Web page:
There have been many news articles and controversies surrounding the use of antidepressants. We see that many people who have committed violent crimes were taking antidepressants and many people are concerned about their detrimental effects. Was it the mental illness that caused these horrendous incidents or was it the drugs or a combination of both? I certainly don’t want to be taking a drug that has the potential to make me violent; this has never happened to me, but I have experienced the negative effects of certain drugs that were detrimental to my well being. My thought is that if a medicine causes harm, can it really be considered a medicine? E.g. Antidepressants that increase suicidal tendencies. Isn’t this a no-brainer that these kinds of drugs cannot be considered medicine? Depression causes suicidal thinking; a medicine should not affect a person trying to relieve the symptoms of depression, and certainly not intensify them. To me this is too risky and not worth any benefit(s) that the drug may produce.

    I am not a doctor and I don’t want to dissuade anyone from taking their prescribed drugs, but the last thing I expect from an antidepressant is to make me feel worse. I met a girl recently who had to stop taking the medicine because her anxiety and depression became worse for a few weeks when she started to take them. During my treatments over the past few years, I haven’t found the right combination or one antidepressant that has enabled me to function as I’d like to for more than a few months. Some people experience bouts of depression for a seemingly short time while others like myself suffer intense symptoms that are debilitating for years. Am I suffering for years because of not taking the right antidepressant for me? Why do some people suffer for a short time and others for longer? There isn’t a cure all type of antidepressant that works for everyone; why is this?

    Why don’t antidepressants work for everyone?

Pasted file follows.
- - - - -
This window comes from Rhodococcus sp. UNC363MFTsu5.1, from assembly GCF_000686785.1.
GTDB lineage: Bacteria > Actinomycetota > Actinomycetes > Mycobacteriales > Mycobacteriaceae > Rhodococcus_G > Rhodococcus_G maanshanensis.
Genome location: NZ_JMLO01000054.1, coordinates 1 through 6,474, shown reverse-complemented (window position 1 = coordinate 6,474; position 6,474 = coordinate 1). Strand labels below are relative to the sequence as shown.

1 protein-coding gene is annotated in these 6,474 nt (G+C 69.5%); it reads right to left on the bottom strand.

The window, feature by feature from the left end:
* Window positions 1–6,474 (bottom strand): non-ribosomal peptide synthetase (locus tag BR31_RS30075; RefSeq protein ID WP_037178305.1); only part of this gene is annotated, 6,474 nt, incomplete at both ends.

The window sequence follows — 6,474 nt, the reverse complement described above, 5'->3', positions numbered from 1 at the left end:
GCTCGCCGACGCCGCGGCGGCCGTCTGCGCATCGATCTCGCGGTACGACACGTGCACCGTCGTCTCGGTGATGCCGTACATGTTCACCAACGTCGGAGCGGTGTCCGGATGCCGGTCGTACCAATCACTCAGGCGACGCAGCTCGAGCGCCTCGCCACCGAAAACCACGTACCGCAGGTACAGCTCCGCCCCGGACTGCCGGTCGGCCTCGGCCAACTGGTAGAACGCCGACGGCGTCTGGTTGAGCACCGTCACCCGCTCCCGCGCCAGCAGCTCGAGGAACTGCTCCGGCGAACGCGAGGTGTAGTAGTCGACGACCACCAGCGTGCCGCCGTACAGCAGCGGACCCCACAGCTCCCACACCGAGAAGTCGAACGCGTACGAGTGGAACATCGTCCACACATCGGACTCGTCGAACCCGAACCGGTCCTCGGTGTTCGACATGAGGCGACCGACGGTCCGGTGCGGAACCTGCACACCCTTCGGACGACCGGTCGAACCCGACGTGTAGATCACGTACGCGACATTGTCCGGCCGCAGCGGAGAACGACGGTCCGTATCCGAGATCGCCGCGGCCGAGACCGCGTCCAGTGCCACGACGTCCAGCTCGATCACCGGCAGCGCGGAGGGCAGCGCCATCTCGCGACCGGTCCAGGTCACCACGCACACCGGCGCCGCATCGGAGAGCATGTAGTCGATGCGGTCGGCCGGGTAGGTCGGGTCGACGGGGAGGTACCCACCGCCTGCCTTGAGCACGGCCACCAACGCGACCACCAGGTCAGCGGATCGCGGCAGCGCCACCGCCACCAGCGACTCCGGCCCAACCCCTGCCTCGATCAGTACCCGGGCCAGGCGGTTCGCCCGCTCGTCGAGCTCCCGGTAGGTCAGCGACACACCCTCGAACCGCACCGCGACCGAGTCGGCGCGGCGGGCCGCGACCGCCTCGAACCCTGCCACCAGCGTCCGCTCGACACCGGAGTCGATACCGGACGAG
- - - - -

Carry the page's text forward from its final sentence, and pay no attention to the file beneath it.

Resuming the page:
People diagnosed with Major Depressive Disorder each have differing intensities of symptoms, some more than others and scientists conclude it is because of a person’s genetics. The danger, says Dr. Marianne Müller is that people suffering intense depressive symptoms including suicidal tendencies don’t have enough time to try to find the right medicine that rids the person of suicidal thinking. Some people may commit suicide even though they are taking medicine for their depression. The presence or lack of transcription factor levels predicted with 76% accuracy how someone will respond to SSRIs (serotonin-selective reuptake inhibitor). This high level of response data is not enough to develop new medicines. It is noted by another doctor not involved in this study, Dr. Victor Reus, that the HPA axis most likely contributes to depression, that is the body’s response to stress. Researchers are looking for genetic differences to explain why different types of antidepressants don’t work well for everybody diagnosed with major depressive disorder.

    It has been estimated that more than half of people prescribed antidepressants don’t feel better after taking them. It has been found that the makers of antidepressant have not made the medicine to get at the more complex causes, instead they have oversimplified the cause and as such the drugs only target these simplified areas. The two main beliefs factored into the making of antidepressants includes difficult life circumstances and an imbalance in neurotransmitters as the causes of major depressive disorder. Depression researcher Eva Redei has found inconclusive evidence that stress contributes to depression, while she notes that the drugs purpose is to relieve stress symptoms. As for the theory that depression is caused by decreased levels of serotonin, norepinephrine and dopamine she says that treatments aim at the effects, not the cause. Further research is necessary to determine what the cause is exactly.

    Another finding suggests that reducing the amount of autoreceptors may increase the positive effects of antidepressants. Autoreceptors are responsible for sending messages to the axon terminal deciphering how much of a neurotransmitter has been released. The higher the level of autoreceptors detected, the less effective antidepressants were shown to be.

    An obvious reason that antidepressants won’t work is because of a misdiagnosis. There are questions you should ask before commencing treatment to see if they are right for you:

  1. Is it depression causing pain?
  2. Are you willing to try different treatments for an extended period?
  3. Would antidepressants work best with another therapy such as counselling?
  4. Do you trust your doctor?

Basically, it’s best to realize that treatment may need to be ongoing and a matter of trial and error. Build a trusting relationship with your doctor and communicate about your concerns before taking an antidepressant. Know what to expect and be prepared for trying new medicines to alleviate your pain.